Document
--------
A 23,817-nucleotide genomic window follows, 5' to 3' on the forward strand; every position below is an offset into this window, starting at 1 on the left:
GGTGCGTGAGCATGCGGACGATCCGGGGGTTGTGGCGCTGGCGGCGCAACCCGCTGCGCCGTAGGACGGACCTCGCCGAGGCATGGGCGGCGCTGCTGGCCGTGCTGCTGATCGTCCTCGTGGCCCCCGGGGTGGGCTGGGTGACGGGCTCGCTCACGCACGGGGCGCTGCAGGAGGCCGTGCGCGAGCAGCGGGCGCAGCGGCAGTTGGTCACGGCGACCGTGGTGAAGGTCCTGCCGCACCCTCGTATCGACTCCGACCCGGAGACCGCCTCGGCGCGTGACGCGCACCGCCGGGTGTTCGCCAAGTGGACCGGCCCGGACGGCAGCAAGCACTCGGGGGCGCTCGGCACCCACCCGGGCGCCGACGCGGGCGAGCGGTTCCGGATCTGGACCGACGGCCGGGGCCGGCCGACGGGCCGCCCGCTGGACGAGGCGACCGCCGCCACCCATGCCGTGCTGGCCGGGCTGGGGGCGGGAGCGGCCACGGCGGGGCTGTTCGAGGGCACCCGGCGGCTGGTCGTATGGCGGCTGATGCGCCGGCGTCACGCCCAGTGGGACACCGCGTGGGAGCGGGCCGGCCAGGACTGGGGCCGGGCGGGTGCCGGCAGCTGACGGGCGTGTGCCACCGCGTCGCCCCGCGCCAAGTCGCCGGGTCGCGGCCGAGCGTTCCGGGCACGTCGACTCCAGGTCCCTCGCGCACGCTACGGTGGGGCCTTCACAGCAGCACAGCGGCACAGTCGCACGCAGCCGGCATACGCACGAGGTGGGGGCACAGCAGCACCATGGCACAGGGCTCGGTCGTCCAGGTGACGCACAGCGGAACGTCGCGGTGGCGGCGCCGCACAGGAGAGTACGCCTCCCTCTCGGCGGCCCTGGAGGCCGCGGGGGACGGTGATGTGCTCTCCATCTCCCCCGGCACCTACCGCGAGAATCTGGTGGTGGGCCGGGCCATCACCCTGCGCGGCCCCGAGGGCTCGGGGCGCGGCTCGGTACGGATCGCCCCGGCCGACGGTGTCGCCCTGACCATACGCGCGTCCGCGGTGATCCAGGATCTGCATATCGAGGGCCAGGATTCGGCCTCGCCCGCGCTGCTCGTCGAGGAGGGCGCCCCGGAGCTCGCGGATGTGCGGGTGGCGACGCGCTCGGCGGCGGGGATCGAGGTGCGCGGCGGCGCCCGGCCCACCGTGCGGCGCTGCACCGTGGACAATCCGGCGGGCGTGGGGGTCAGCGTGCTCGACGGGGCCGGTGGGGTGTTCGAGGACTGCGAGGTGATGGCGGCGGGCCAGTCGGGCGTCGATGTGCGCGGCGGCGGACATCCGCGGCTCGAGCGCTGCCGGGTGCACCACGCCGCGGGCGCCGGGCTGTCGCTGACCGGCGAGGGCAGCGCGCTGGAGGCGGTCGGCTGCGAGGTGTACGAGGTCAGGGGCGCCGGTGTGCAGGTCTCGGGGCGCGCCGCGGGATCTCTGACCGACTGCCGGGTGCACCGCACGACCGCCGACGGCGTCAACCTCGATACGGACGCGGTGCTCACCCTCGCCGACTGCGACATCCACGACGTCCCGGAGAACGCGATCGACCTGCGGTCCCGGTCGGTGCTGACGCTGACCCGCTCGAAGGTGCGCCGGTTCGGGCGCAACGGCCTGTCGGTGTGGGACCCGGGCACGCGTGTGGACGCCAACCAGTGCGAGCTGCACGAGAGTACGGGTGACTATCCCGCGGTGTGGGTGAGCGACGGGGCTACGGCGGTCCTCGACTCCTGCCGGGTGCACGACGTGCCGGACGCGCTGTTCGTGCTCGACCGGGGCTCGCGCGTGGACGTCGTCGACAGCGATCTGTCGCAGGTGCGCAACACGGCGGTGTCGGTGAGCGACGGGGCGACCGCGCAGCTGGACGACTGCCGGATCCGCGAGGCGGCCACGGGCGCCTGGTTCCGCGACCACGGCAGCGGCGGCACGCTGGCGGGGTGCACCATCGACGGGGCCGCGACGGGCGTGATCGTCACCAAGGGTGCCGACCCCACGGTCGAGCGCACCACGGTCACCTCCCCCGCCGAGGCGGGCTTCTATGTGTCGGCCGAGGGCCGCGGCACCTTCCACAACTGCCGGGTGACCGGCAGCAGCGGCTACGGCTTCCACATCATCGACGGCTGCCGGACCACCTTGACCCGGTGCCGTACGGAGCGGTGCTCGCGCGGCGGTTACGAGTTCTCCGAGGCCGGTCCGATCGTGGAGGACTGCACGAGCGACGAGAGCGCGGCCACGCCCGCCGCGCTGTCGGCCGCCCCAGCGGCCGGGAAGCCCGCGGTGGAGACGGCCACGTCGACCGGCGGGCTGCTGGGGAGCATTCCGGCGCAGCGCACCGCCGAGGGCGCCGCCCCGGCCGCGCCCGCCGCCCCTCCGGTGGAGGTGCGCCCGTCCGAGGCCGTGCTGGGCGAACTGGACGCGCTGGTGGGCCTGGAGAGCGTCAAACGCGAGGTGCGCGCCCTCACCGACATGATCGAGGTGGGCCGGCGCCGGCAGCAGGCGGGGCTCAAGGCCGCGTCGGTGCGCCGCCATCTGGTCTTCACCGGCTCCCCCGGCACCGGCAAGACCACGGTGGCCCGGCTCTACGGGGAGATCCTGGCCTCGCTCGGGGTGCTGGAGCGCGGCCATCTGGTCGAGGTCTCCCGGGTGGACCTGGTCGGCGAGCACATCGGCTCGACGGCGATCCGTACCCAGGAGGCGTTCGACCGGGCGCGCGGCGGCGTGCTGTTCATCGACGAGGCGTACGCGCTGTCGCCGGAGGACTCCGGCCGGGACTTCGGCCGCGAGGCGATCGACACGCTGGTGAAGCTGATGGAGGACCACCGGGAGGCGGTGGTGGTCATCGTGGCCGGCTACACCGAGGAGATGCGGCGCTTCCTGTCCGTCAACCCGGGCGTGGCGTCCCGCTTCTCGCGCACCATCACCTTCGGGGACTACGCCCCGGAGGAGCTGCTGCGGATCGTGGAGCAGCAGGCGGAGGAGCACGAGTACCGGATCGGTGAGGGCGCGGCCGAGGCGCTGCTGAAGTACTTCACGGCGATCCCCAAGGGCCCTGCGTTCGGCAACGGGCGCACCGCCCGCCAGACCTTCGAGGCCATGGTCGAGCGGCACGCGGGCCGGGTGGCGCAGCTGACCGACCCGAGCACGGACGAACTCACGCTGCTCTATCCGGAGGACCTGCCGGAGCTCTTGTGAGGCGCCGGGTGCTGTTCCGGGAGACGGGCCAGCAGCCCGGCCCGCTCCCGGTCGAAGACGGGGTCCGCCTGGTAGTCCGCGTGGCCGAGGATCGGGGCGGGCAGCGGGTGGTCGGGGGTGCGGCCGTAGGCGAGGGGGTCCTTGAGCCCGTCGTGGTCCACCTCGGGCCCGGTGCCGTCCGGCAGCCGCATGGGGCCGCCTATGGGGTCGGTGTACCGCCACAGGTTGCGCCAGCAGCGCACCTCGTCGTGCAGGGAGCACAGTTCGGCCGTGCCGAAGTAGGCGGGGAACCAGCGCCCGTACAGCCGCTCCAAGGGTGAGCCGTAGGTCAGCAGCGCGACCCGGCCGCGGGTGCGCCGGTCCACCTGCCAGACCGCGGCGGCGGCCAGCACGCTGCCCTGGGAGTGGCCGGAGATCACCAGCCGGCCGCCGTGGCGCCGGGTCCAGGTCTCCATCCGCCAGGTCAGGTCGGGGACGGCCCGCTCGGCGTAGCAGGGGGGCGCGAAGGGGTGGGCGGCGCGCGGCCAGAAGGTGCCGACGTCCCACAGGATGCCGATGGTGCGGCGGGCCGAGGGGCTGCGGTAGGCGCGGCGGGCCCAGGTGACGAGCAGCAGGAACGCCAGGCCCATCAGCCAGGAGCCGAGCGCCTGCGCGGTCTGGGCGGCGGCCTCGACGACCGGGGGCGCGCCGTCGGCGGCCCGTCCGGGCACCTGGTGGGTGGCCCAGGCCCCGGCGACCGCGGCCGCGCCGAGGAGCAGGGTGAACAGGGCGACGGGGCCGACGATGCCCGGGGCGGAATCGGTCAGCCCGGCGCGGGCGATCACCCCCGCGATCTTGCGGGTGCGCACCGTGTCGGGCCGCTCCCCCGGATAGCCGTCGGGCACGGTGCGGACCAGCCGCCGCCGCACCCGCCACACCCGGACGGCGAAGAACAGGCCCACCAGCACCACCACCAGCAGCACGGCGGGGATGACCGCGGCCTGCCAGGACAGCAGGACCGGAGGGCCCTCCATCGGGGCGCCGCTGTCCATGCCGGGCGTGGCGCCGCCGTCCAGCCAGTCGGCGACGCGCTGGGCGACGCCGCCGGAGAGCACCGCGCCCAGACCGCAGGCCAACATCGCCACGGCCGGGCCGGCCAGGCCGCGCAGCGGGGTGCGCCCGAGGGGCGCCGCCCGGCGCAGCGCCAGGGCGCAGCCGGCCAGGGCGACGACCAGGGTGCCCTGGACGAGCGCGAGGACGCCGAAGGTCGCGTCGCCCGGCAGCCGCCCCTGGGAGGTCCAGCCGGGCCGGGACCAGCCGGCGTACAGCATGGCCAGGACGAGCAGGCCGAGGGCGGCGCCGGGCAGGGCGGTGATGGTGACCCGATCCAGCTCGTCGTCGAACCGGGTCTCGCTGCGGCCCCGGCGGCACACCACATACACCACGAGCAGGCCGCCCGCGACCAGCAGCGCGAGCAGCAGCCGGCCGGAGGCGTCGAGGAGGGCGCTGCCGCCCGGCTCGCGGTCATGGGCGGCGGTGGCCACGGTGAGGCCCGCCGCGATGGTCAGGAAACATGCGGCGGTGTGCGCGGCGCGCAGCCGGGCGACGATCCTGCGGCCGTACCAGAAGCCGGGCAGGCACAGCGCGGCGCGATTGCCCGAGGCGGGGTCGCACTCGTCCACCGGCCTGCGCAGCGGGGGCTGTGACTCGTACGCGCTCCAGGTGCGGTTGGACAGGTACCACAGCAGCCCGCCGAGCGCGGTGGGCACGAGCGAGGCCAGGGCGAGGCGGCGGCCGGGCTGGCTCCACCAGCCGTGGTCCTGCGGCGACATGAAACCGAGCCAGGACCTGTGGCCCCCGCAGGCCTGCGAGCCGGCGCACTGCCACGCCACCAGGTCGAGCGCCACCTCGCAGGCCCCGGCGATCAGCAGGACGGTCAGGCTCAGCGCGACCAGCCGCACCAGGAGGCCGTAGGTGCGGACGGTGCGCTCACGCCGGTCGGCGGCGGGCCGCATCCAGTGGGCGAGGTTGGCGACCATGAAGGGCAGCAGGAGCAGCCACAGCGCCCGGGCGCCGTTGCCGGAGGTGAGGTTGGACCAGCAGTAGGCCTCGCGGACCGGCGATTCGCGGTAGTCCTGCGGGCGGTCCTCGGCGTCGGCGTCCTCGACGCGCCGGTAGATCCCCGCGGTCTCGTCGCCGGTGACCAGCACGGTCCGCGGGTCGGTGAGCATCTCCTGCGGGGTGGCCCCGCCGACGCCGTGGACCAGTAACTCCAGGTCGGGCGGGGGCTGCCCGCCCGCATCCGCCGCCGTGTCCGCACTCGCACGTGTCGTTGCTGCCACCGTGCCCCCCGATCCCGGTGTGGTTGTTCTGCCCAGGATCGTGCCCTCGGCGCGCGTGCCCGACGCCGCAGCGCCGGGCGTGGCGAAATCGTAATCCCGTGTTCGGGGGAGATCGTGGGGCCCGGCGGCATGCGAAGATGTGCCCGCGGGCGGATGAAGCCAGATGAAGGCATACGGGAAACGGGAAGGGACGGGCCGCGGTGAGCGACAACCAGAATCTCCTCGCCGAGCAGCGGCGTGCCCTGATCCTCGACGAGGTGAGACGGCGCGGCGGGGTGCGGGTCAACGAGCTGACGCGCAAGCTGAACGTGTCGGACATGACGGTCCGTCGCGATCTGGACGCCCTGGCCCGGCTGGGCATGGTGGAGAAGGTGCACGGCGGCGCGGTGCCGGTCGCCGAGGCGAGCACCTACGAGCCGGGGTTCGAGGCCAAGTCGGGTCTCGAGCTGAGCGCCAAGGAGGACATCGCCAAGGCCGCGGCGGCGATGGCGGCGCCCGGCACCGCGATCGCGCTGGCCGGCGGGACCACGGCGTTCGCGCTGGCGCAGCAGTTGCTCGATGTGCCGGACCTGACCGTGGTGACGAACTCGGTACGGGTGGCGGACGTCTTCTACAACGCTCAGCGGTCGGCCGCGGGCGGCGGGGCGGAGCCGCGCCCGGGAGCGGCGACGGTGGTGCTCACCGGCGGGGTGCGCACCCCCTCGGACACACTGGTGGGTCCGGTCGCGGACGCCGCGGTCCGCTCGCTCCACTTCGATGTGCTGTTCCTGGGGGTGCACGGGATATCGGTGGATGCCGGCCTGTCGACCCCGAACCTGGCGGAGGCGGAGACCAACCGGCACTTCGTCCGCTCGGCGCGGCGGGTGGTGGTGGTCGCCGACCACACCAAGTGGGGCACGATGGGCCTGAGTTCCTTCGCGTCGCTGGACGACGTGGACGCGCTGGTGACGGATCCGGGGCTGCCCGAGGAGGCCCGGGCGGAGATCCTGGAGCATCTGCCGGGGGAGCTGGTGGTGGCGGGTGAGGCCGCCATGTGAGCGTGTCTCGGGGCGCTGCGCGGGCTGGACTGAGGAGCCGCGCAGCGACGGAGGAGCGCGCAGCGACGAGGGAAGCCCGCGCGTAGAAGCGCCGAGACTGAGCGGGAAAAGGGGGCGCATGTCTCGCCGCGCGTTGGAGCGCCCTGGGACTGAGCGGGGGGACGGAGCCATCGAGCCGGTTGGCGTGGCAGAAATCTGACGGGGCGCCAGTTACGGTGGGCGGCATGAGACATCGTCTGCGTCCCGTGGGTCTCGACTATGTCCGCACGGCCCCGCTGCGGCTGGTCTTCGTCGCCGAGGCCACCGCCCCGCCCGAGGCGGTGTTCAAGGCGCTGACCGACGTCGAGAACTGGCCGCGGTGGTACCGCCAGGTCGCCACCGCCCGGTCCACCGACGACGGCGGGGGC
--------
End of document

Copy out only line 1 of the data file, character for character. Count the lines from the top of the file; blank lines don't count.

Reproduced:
A 23,817-nucleotide genomic window follows, 5' to 3' on the forward strand; every position below is an offset into this window, starting at 1 on the left: